(9)
Fig. 2

Traditional and modified recurrence relation of dynamic time-warping

The process described above transforms the original ECG signal from a sequence of beats to a sequence of energy differences. We call the resulting time series the morphologic distance (MD) time series for the patient. This new signal, comprising pair-wise, time-aligned energy differences between beats, is then smoothed using a median filter of length 8. The median filtering process addresses noisy and ectopic heart beats that may have passed through the earlier preprocessing stage and lead to high morphologic distances. The smoothing process is geared towards ensuring that high values in the MD time series correspond to locally persistent morphology changes, i.e., sustained differences in beat-to-beat morphology.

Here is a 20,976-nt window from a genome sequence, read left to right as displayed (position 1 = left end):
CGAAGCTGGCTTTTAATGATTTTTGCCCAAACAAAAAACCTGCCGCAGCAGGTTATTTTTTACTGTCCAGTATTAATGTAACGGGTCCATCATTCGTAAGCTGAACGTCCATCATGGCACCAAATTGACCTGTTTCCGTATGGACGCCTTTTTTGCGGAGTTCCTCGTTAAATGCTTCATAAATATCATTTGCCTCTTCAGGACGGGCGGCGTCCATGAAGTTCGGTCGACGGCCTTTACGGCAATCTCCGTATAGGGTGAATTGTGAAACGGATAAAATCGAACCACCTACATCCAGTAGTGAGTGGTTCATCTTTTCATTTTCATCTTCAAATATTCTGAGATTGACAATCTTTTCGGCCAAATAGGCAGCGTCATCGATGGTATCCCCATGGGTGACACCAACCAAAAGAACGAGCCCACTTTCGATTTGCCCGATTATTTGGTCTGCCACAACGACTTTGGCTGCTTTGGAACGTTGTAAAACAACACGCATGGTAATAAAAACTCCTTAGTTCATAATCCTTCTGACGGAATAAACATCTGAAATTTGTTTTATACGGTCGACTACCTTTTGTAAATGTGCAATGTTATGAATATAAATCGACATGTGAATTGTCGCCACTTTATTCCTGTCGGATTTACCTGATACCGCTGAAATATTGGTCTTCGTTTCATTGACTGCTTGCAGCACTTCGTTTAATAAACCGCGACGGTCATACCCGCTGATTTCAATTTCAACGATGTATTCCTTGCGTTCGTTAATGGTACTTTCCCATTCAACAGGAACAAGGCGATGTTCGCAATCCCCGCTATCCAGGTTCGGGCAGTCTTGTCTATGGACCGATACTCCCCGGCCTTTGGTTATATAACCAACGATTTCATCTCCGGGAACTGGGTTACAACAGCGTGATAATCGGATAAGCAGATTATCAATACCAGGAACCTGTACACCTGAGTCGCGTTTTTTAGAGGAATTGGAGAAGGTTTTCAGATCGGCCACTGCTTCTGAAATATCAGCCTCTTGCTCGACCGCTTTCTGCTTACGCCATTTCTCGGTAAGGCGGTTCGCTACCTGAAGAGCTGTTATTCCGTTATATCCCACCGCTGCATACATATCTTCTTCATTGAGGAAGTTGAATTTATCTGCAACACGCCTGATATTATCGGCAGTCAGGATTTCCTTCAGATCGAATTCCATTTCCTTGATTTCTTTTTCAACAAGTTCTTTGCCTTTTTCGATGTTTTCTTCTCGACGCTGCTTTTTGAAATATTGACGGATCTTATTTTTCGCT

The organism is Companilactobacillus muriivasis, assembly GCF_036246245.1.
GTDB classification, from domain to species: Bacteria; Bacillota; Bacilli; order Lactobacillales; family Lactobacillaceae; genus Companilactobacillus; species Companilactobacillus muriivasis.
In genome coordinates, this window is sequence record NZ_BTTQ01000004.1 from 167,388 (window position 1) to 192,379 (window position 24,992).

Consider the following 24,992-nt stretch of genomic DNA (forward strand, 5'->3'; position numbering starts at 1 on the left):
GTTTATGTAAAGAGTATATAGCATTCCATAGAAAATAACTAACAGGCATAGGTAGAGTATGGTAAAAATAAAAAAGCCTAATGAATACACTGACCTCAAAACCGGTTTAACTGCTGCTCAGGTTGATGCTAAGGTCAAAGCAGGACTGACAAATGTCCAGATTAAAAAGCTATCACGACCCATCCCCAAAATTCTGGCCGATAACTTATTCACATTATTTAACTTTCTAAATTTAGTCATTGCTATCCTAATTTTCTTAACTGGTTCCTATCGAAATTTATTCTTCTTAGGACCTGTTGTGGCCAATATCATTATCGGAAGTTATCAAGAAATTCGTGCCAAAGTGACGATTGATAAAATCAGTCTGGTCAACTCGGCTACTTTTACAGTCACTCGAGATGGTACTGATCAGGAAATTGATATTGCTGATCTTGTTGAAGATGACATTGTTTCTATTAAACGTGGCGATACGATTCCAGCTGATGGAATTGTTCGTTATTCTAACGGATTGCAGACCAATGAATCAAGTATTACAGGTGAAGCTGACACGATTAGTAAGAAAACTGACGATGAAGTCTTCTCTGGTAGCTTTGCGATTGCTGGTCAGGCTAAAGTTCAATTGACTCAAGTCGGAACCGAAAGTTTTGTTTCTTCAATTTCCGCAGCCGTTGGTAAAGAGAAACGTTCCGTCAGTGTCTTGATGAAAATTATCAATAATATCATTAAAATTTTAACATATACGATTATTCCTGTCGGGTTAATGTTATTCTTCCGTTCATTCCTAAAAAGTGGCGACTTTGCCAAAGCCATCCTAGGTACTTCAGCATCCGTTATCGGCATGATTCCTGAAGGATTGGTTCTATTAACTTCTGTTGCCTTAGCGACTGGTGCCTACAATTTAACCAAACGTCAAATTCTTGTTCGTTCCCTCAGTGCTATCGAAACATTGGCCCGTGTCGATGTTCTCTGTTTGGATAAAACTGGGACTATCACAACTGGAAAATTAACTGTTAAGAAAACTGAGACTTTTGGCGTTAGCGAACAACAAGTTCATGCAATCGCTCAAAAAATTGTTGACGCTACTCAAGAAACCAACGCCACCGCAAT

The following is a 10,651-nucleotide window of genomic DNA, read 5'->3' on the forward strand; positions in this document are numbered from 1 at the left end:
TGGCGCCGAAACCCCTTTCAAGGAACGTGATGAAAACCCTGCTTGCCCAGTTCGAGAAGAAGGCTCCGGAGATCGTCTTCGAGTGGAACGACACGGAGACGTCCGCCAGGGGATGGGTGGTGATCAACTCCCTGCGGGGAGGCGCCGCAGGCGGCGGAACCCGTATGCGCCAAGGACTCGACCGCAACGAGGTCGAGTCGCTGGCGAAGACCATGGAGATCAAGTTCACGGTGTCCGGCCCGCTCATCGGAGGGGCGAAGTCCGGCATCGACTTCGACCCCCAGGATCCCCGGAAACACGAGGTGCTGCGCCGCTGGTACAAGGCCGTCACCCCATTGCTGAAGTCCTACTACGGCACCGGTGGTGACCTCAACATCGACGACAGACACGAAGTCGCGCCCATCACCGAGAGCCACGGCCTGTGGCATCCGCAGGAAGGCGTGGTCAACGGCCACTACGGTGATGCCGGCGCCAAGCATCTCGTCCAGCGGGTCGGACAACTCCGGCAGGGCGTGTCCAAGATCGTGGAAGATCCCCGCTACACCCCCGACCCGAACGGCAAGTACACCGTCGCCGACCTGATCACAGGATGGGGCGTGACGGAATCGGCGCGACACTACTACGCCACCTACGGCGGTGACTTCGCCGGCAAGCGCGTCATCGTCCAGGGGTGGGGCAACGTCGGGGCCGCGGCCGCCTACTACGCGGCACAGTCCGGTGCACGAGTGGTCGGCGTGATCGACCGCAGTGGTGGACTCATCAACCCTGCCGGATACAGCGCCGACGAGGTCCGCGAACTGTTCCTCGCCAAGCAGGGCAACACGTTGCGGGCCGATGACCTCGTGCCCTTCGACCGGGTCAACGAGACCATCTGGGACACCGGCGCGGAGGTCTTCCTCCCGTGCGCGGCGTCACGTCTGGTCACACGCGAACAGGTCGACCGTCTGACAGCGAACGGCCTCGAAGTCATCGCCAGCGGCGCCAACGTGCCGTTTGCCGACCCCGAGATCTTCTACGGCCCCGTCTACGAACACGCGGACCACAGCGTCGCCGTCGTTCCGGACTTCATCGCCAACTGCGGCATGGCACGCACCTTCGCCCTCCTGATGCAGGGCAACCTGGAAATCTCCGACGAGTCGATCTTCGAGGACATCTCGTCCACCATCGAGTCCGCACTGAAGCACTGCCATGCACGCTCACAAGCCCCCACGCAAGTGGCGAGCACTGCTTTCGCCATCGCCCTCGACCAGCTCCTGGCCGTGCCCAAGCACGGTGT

Spectral Energy of Morphologic Differences

We estimate the power spectral density of the MD time series using the Lomb-Scargle periodogram (Lomb 1976), which is well-suited to measure the spectral content of an irregularly sampled signal by taking into account both the signal value and the time of each sample. The Lomb-Scargle periodgram provides a natural way to exclude noisy samples from the computation, unlike other spectral estimation techniques that require interpolation methods to deal with missing data.

For a time series where the value m[n] is sampled at time t[n], the Lomb-Scargle periodogram giving the energy at frequency ω is defined as:
$$ P(\omega ) = \frac{1}{{2\sigma^{2} }}\left\{ {\frac{{\sum\limits_{n} {[(m[n] - \mu )\cos \,\omega (t[n] - \tau )]^{2} } }}{{\sum\limits_{n} {\cos^{2} \omega (t[n] - \tau )} }} + \frac{{\sum\limits_{n} {[(m[n] - \mu )\sin \,\omega (t[n] - \tau )]^{2} } }}{{\sum\limits_{n} {\sin^{2} \omega (t[n] - \tau )} }}} \right\} $$
(10)
where μ and σ are the mean and variance of the m[n], and τ is defined as:
$$ { \tan }(2\omega \tau ) = \frac{{\sum\nolimits_{n} {\sin (2\omega t[n])} }}{{\sum\nolimits_{n} {\cos (2\omega t[n])} }} $$
(11)